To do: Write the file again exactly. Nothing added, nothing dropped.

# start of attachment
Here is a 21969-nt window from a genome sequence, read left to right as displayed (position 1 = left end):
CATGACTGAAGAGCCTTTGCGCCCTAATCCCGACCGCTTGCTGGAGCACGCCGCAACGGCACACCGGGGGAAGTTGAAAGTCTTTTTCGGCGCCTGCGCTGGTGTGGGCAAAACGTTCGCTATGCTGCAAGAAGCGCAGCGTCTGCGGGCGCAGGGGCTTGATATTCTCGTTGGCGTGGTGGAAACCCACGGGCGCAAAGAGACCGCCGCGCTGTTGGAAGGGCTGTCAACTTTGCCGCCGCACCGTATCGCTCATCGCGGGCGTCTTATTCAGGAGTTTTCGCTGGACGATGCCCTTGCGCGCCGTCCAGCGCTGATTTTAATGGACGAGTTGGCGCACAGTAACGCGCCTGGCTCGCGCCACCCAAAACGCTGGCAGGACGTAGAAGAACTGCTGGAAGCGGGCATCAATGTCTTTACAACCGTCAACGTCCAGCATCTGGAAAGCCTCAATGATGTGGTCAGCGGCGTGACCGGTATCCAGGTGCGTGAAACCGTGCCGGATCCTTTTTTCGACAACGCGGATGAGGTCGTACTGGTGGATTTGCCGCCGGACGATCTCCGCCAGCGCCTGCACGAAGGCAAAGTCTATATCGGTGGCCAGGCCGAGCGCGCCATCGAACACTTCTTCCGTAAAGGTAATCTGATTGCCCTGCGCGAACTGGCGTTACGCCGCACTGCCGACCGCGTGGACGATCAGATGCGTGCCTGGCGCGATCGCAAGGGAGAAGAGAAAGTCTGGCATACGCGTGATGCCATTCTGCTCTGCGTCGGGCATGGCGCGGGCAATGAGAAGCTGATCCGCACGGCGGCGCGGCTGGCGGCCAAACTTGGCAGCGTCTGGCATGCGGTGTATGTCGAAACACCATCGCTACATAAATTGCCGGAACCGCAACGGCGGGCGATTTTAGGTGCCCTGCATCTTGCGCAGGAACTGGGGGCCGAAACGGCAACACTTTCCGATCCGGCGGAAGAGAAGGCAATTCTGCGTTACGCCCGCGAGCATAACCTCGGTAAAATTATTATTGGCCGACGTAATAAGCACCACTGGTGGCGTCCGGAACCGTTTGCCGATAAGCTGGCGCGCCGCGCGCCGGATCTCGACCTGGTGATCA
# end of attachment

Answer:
Here is a 21969-nt window from a genome sequence, read left to right as displayed (position 1 = left end):
CATGACTGAAGAGCCTTTGCGCCCTAATCCCGACCGCTTGCTGGAGCACGCCGCAACGGCACACCGGGGGAAGTTGAAAGTCTTTTTCGGCGCCTGCGCTGGTGTGGGCAAAACGTTCGCTATGCTGCAAGAAGCGCAGCGTCTGCGGGCGCAGGGGCTTGATATTCTCGTTGGCGTGGTGGAAACCCACGGGCGCAAAGAGACCGCCGCGCTGTTGGAAGGGCTGTCAACTTTGCCGCCGCACCGTATCGCTCATCGCGGGCGTCTTATTCAGGAGTTTTCGCTGGACGATGCCCTTGCGCGCCGTCCAGCGCTGATTTTAATGGACGAGTTGGCGCACAGTAACGCGCCTGGCTCGCGCCACCCAAAACGCTGGCAGGACGTAGAAGAACTGCTGGAAGCGGGCATCAATGTCTTTACAACCGTCAACGTCCAGCATCTGGAAAGCCTCAATGATGTGGTCAGCGGCGTGACCGGTATCCAGGTGCGTGAAACCGTGCCGGATCCTTTTTTCGACAACGCGGATGAGGTCGTACTGGTGGATTTGCCGCCGGACGATCTCCGCCAGCGCCTGCACGAAGGCAAAGTCTATATCGGTGGCCAGGCCGAGCGCGCCATCGAACACTTCTTCCGTAAAGGTAATCTGATTGCCCTGCGCGAACTGGCGTTACGCCGCACTGCCGACCGCGTGGACGATCAGATGCGTGCCTGGCGCGATCGCAAGGGAGAAGAGAAAGTCTGGCATACGCGTGATGCCATTCTGCTCTGCGTCGGGCATGGCGCGGGCAATGAGAAGCTGATCCGCACGGCGGCGCGGCTGGCGGCCAAACTTGGCAGCGTCTGGCATGCGGTGTATGTCGAAACACCATCGCTACATAAATTGCCGGAACCGCAACGGCGGGCGATTTTAGGTGCCCTGCATCTTGCGCAGGAACTGGGGGCCGAAACGGCAACACTTTCCGATCCGGCGGAAGAGAAGGCAATTCTGCGTTACGCCCGCGAGCATAACCTCGGTAAAATTATTATTGGCCGACGTAATAAGCACCACTGGTGGCGTCCGGAACCGTTTGCCGATAAGCTGGCGCGCCGCGCGCCGGATCTCGACCTGGTGATCA